Many homeowners wonder if their trees are healthy or quietly suffering from a disease or insect infestation. They look at their tree trying to interpret signs and signals but don’t know if what they’re seeing is a sign for concern. They ask themselves: Is that leaf with spots a bad sign? Is that one branch that has no leaves a sign of an infection or infestation? Am I overreacting? If you find yourself worrying about your tree, we can help. Read on to learn the most common warning signs that indicate your tree is stressed, diseased, or infested with insects.
1. Leaf Spots & Holes
Spots on your leaves or holes in them is a telltale sign of disease. Spots may vary in size with some being circular while others will be irregular or blotchy. The majority of leaf spots are caused by fungal infections; however, there are certain bacterial diseases that cause spots on leaves as well. Some insect damage can also create damage that resembles leaf spot diseases. If your tree has holes in its leaves it is most likely suffering from shot hole fungus or an insect infestation that is feeding on the leaves.
2. Tree Cankers
Tree cankers are dead sections of bark. These can occur on branches or the trunk of the tree, wherever there is bark. Cankers are a sign of injury to the tree, a fungal infection, or a bacterial infection. If left untreated cankers can cause extensive damage, killing certain areas of the tree, and the entire plant if the canker is on the main trunk.
3. Canopy Dieback
Canopy dieback refers to the decline of a tree’s canopy. When you step back and look at your tree it may look sparse and not as full as other trees during this time of year. Canopy dieback is a sign of overall health decline. This can be caused by an insect or disease, old age, stressors such as drought, extreme weather, and soil compaction. If your canopy dieback is isolated to certain sections of your tree it could be a sign of borers such as the ambrosia beetle, emerald ash borer, and Asian long-horned beetle.
4. Early Leaf Drop
Early leaf drop refers to the leaves of your trees falling during the spring and summer. It is important to notice this symptom as it is often associated with serious root and soil disorders. Early leaf drop can also indicate vascular diseases and boring insects.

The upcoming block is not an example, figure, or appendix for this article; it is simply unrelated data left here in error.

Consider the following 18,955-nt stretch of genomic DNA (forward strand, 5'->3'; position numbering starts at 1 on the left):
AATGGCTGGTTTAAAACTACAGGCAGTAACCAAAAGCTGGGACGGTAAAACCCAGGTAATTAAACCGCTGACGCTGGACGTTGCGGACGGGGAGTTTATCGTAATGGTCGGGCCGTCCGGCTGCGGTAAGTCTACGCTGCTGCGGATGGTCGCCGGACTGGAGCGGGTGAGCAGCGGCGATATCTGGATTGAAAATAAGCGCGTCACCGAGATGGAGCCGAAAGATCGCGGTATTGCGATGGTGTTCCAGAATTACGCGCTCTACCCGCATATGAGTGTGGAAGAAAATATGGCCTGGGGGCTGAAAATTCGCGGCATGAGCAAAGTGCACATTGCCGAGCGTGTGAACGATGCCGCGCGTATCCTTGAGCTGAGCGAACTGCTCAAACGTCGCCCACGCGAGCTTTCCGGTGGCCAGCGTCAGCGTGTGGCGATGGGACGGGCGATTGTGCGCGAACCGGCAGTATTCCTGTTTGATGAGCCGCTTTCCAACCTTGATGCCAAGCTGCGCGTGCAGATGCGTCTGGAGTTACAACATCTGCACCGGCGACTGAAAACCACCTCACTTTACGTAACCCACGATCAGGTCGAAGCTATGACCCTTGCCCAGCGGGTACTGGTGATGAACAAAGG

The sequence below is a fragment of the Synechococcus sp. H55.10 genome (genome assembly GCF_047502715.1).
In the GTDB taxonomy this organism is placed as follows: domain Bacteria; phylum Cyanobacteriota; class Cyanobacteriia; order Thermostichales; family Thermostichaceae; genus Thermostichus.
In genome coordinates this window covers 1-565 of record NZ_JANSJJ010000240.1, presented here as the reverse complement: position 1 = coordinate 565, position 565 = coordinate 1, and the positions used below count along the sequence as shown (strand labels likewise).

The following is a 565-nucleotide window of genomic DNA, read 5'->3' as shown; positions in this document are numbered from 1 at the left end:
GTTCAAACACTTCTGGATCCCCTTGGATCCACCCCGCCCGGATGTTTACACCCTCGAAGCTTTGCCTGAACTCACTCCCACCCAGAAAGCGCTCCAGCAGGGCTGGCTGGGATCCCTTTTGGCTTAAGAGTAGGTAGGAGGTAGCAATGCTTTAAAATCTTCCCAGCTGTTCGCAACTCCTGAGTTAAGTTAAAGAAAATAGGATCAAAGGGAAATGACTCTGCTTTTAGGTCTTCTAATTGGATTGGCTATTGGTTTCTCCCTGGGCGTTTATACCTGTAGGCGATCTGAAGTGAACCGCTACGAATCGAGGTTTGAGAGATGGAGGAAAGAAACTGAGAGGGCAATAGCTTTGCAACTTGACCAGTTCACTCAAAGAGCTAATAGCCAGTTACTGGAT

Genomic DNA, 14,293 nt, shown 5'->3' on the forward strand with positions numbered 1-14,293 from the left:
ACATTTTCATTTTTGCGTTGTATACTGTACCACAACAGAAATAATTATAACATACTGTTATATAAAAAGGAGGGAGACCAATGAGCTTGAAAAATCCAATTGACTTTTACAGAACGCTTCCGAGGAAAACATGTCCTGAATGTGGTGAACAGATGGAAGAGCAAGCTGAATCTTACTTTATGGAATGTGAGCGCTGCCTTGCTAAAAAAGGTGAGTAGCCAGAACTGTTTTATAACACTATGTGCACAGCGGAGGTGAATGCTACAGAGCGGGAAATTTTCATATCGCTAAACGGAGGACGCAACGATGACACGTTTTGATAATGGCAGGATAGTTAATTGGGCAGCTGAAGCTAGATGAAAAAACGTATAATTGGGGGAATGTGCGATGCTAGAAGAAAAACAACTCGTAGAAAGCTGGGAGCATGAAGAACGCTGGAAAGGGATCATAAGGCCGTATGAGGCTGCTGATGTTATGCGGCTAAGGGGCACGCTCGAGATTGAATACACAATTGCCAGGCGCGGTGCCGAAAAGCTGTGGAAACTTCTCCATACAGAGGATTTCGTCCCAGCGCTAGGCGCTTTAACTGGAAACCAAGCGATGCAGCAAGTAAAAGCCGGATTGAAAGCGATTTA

5. Honeydew & Sooty Mold
Honeydew is a clear sticky substance that resembles sap. It is one of the most noticeable signs of insect infestation. Honeydew itself is the excrement from plant sucking insects, such as aphids, lace bugs, and scale. If you develop a honeydew problem you will most likely notice sooty mold as well. Sooty mold is a fungus that grows on top of honeydew and coats the leaves of your trees to the point where they can no longer absorb sunlight. This means that the process of photosynthesis is interrupted and the tree will not be able to produce the nutrients they need for survival.
6. Yellowing/Brown Leaves
Yellowing and brown leaves are one of the first noticeable signs your tree is having an issue. Many homeowners don’t get up close to their trees enough to notice more subtle signs; however, yellow and brown leaves can stand out against the green of other trees. Yellowing and brown leaves can be a sign of nutrient deficiencies, drought, heat stress, winter burn, and certain types of insects.
7. Tree Cavities
Trees can develop cavities, holes, and hollows in the trunk of the tree, for many reasons including injuries, stress, over mulching and buried root collars. These culprits can lead to vascular collapse within the tree and decay pockets around the lower trunk wood. Cavities used to be treated by filling them up; however, this is now advised against as it can ruin the structural integrity of the tree over time and lead to fungal growth. Although there is no treatment, cavities should be regularly inspected by an arborist because if the cavity is too large the tree may need to be taken down.
8. Mushrooms At Base Of Tree
Mushrooms located throughout your yard, far away from the trunk of your tree, are typically no cause for concern. However, mushrooms located at the base of your tree are likely to be a problem. Mushrooms growing at the base of a tree is a common sign of root rot, and interior decay. These types of fungi and decay can cause trees to uproot easily during storms and high winds.
These are some of the most common signs that your tree is stressed, dealing with an insect infestation, or diseased. If your trees and shrubs are exhibiting these signs give us a call at 703-573-3029 or book a consult online. However, keep in mind this is not an exhaustive list and your tree could exhibit other less common signs of issues. If your tree is exhibiting any signs that worry you call one of our arborists to have them evaluate that tree.
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